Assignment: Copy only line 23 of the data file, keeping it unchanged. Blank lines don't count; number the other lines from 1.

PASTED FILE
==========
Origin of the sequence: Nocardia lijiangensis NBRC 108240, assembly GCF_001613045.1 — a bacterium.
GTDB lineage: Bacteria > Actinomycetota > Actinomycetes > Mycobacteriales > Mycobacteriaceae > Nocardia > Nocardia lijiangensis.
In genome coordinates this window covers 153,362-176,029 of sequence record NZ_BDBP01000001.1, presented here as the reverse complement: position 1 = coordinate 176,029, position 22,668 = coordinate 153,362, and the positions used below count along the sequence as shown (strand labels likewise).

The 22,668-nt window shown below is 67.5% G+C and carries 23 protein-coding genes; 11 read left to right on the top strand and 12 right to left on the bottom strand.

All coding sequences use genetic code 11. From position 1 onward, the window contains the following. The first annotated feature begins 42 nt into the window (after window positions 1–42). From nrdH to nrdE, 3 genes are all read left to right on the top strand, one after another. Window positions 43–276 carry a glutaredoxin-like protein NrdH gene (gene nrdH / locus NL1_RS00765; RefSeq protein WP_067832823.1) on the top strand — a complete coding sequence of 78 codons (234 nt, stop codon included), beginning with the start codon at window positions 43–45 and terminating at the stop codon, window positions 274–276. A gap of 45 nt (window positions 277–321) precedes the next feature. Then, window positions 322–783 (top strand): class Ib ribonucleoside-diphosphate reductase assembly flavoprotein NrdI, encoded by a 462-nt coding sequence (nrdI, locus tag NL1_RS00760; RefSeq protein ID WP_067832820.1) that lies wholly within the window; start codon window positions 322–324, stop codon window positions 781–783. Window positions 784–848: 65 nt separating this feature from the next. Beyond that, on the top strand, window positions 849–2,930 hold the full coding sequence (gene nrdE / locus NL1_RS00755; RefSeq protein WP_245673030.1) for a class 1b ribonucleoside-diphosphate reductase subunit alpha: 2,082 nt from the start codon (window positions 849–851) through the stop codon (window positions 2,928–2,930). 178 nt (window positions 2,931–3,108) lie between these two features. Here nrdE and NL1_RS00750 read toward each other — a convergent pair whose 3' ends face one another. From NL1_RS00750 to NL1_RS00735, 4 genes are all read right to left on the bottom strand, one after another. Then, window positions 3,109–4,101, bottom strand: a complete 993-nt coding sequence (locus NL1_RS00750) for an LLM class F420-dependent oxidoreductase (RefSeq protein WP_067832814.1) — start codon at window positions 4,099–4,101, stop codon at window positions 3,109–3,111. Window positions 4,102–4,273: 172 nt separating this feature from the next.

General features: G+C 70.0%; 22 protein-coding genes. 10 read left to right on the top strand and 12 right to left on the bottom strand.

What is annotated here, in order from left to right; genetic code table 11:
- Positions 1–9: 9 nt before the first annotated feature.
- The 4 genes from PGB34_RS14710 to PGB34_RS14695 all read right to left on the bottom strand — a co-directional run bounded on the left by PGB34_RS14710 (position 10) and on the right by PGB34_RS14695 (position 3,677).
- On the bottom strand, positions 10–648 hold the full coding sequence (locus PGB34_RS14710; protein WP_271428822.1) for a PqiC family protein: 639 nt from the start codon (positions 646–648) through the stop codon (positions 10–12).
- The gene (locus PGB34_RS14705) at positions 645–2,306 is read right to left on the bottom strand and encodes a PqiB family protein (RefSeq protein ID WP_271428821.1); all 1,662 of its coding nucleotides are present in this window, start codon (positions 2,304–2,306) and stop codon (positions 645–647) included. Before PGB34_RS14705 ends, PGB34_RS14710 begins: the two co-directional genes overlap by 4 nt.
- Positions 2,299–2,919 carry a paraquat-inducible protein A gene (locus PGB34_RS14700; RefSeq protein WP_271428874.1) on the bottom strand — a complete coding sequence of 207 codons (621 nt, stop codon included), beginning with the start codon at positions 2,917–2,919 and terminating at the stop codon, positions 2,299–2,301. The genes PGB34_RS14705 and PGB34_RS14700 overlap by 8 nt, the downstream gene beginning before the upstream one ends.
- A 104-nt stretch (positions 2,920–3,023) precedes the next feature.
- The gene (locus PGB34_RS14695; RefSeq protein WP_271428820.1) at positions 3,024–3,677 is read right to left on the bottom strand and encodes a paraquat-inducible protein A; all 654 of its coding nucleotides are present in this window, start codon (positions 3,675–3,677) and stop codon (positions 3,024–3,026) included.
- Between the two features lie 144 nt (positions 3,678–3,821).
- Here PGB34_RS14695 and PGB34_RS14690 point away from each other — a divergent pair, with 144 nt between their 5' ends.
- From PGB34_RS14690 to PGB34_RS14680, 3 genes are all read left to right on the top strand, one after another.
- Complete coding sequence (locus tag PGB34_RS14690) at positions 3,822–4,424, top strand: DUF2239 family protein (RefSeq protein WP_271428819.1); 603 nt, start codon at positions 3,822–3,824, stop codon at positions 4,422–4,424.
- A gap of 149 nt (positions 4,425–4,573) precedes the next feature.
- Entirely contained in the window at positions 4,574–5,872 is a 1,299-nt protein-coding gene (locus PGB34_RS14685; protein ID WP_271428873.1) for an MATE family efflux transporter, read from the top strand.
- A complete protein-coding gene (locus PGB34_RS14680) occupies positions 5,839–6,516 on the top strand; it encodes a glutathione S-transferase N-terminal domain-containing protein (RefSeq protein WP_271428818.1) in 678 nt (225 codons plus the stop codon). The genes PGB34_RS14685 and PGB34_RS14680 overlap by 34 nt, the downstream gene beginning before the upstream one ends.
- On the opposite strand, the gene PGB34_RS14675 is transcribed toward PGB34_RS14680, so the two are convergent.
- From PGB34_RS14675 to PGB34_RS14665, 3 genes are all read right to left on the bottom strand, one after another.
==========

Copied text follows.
- From PGB34_RS14675 to PGB34_RS14665, 3 genes are all read right to left on the bottom strand, one after another.